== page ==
Yet another discovery suggests that Neanderthals were much more advanced than we give them credit for. According to research published Wednesday in PLOS ONE, these hominids -- precursors of modern humans who were mostly lost, save for some interbreeding with our own ancestors -- might have created jewelry without the help or influence of the modern humans who take credit for the art. In fact, they may have had the skill and sophistication necessary to catch multiple eagles -- the most aggressive aerial predators of the day -- and fashion their talons into necklaces.
The evidence comes (as so much evidence does) from the bowels of a museum collection. At the turn of the 20th century, Dragutin Gorjanović-Kramberger excavated a site full of human and animal remains in what is now Croatia. The site held nearly a thousand human bones and several thousand animal bones, along with at least a thousand tools, all from 120,000 to 130,000 years ago.
Gorjanović-Kramberger used very modern techniques to keep track of where he found each specimen, but the researcher missed something that now seems obvious.
"He found these eagle talons and sent them to a bird specialist in Budapest," said David Frayer of the University of Kansas, one of the authors of the new study. "But ironically, even though he was the first person to identify cut marks on human bones, he missed these really obvious signs of cut marks and manipulation on the eagle talons."
So did the bird specialist in Budapest. And the museum curators who then stored the specimens.
A year and a half ago, Frayer said, a colleague of his took over as a curator of the Croatian Natural History Museum and gave the talons a second look. She contacted him when she suspected they'd been manipulated by the Neanderthals who'd been found with them.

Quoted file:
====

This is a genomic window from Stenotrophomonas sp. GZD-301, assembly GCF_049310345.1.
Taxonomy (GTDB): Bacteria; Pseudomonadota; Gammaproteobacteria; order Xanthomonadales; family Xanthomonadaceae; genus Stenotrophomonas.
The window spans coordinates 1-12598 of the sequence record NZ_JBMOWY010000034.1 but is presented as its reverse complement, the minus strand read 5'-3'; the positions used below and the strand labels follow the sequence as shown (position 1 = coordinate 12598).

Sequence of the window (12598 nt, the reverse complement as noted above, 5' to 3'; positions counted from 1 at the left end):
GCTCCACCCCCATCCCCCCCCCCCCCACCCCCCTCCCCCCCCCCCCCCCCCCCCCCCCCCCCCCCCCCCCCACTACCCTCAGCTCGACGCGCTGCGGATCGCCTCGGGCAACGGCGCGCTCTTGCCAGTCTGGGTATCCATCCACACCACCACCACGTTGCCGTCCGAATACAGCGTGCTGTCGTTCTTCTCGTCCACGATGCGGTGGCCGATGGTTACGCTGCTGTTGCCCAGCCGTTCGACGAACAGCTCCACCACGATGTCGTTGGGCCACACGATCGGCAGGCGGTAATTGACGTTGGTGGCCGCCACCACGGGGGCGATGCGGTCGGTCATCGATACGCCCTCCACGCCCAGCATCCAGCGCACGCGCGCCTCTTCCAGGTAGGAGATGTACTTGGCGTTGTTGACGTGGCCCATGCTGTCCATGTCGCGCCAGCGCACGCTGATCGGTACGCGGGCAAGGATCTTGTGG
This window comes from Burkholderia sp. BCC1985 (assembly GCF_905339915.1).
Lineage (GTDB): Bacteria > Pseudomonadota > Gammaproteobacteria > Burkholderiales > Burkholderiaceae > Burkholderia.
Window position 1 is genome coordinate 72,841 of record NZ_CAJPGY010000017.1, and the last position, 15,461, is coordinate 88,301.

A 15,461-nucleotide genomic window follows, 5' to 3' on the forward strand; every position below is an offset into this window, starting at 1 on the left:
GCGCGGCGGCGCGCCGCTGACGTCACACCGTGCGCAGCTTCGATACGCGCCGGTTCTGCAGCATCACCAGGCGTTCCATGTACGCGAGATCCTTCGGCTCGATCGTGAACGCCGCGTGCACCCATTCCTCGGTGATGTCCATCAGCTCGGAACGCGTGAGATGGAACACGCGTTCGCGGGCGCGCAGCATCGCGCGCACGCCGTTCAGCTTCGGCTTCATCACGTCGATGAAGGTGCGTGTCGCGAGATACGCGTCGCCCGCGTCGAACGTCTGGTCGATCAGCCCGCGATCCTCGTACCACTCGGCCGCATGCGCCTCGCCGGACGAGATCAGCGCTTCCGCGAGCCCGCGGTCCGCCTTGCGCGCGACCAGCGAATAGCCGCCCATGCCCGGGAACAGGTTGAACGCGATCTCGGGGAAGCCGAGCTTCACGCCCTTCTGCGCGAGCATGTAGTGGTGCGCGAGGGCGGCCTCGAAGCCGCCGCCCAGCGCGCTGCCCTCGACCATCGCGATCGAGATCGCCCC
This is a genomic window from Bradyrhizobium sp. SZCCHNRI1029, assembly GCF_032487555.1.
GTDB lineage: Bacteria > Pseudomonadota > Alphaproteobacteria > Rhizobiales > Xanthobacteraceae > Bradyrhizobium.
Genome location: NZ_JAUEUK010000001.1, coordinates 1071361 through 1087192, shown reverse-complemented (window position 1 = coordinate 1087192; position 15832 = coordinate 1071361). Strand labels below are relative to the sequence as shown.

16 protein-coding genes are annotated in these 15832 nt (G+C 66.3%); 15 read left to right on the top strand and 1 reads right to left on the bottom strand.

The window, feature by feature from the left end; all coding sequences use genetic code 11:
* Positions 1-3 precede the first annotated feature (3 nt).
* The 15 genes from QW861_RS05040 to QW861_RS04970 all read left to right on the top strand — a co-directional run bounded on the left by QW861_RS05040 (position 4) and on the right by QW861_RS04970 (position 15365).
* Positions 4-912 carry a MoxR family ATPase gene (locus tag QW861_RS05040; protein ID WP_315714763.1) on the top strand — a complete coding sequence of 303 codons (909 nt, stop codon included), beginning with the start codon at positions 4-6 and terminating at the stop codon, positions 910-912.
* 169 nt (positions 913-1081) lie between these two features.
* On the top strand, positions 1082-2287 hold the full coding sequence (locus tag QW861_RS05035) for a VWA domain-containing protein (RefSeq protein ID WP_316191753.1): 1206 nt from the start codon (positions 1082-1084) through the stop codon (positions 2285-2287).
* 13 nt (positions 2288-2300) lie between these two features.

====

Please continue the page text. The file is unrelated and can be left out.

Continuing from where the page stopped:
"When I saw them, my jaw dropped," he said. "The talons were so complete and so beautiful, and the cut marks were so obvious."
This is important, he said, because of their age: 120,000 or 130,000 years ago, there were only Neanderthals in Croatia. No modern humans were around.
"People often argue that Neanderthals were mimicking modern humans instead of coming up with ornamental things on their own," Frayer said. "In this case, there's no doubt: There were only Neanderthals there, and only Neanderthal tools."
Based on the wear of the talons, Frayer and his colleagues believe that they were strung together and worn around the neck, where sweat and other body fluids caused polishing seen on similarly made shell bead necklaces.
And because eagles would have been rare -- and vicious -- in that environment, Frayer thinks the find suggests the Neanderthals were skilled hunters.
"There are talons from three or four different eagles here, and that represents a lot of planning and skill," he said. "They're big birds, and they're vicious when caught."
He also thinks the talons' use as ornamentation -- if that's indeed what they were for -- speaks to some impressive levels of abstract thought.
"When you catch the most powerful aerial predator in your environment and wear it around your neck, that suggests some kind of attempt to get its power," he said.